A memex is a device in which an individual stores all his books, records, and communications, and which is mechanized so that it may be consulted with exceeding speed and flexibility. It is an enlarged intimate supplement to his memory…. [memex provides] associative indexing, the basic idea of which is a provision whereby any item may be caused at will to select immediately and automatically another….

Before him are the two items to be joined, projected onto adjacent viewing positions. At the bottom of each there are a number of blank code spaces, and a pointer is set to indicate one of these on each item. The user taps a single key, and the items are permanently joined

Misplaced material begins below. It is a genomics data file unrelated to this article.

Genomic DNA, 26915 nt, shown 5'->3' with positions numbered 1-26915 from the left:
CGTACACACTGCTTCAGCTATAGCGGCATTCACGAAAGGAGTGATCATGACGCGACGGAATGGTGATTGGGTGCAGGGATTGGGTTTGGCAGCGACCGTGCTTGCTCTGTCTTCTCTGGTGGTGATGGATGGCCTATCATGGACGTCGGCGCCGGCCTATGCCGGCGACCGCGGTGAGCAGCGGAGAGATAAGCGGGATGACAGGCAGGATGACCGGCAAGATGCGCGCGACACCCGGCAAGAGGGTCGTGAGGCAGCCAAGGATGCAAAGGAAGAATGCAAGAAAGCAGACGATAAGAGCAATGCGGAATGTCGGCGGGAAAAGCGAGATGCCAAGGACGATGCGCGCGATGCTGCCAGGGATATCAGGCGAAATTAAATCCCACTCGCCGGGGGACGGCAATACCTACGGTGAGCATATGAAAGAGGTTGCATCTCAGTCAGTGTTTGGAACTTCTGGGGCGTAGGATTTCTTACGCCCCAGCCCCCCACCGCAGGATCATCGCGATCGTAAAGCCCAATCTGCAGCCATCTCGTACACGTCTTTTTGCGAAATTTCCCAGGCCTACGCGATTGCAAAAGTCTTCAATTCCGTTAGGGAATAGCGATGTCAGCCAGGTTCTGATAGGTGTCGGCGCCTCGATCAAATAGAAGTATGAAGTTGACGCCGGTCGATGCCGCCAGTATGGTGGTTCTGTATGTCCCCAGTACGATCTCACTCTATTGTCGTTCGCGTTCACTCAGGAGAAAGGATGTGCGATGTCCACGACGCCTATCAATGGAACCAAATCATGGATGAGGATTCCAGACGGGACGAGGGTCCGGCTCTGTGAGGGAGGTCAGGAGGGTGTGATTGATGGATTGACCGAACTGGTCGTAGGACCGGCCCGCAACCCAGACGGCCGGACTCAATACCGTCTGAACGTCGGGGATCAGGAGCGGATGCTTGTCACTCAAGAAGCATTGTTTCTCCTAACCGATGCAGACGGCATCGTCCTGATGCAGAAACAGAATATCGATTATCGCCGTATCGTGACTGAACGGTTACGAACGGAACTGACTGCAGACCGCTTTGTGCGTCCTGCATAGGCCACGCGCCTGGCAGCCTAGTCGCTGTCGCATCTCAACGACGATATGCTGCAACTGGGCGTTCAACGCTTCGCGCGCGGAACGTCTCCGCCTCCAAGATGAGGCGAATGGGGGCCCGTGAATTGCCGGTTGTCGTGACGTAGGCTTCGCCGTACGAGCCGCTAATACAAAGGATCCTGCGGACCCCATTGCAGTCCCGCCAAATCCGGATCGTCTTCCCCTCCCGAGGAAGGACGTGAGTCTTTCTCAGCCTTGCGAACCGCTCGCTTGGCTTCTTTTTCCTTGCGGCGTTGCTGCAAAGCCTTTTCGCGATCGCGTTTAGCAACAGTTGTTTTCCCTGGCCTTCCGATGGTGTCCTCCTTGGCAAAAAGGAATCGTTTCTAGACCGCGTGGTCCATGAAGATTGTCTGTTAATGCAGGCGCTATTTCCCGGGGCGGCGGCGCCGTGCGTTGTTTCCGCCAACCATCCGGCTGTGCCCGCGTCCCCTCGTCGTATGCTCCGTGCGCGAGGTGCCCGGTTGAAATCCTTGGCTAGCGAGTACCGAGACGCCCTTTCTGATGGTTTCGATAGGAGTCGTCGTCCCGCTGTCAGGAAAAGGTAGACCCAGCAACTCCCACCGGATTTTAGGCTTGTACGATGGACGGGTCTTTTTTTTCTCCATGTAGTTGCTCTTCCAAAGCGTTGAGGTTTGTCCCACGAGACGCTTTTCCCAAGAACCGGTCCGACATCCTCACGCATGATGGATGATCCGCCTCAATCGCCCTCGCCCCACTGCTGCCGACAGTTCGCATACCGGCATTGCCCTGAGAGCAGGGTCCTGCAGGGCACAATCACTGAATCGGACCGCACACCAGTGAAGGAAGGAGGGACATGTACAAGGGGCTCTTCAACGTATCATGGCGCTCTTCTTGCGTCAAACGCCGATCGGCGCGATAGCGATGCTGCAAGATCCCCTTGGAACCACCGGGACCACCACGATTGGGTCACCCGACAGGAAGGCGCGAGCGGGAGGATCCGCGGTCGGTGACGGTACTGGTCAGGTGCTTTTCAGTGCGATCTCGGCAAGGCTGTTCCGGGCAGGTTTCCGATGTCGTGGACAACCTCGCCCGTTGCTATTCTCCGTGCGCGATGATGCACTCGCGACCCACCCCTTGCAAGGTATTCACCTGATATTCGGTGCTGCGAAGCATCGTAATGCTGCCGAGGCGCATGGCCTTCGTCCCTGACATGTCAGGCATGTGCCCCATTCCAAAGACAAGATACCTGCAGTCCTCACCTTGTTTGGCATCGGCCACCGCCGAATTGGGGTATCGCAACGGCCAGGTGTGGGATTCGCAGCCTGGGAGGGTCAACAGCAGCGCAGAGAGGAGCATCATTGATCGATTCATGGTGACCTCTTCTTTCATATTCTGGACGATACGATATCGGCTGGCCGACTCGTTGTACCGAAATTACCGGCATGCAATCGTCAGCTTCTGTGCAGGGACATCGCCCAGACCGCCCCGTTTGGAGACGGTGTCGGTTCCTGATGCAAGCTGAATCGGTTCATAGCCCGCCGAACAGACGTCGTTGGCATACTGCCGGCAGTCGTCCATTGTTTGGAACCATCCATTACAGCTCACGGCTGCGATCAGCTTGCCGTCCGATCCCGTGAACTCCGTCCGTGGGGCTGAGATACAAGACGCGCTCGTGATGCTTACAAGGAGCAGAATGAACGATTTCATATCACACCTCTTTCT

Thereafter, at any time, when one of these items is in view, the other can be instantly recalled … Moreover, when numerous items have been thus joined together to form a trail, they can be reviewed in turn…. It is exactly as though the physical items had been gathered together from widely separated sources and bound together to form a new book. It is more than this, for any item can be joined into numerous trails…Next, in a history, he finds another pertinent item, and ties the two together. Thus he goes, building a trail of many items. Occasionally he inserts a comment of his own, either linking it into the main trail or joining it by a side trail to a particular item. [3]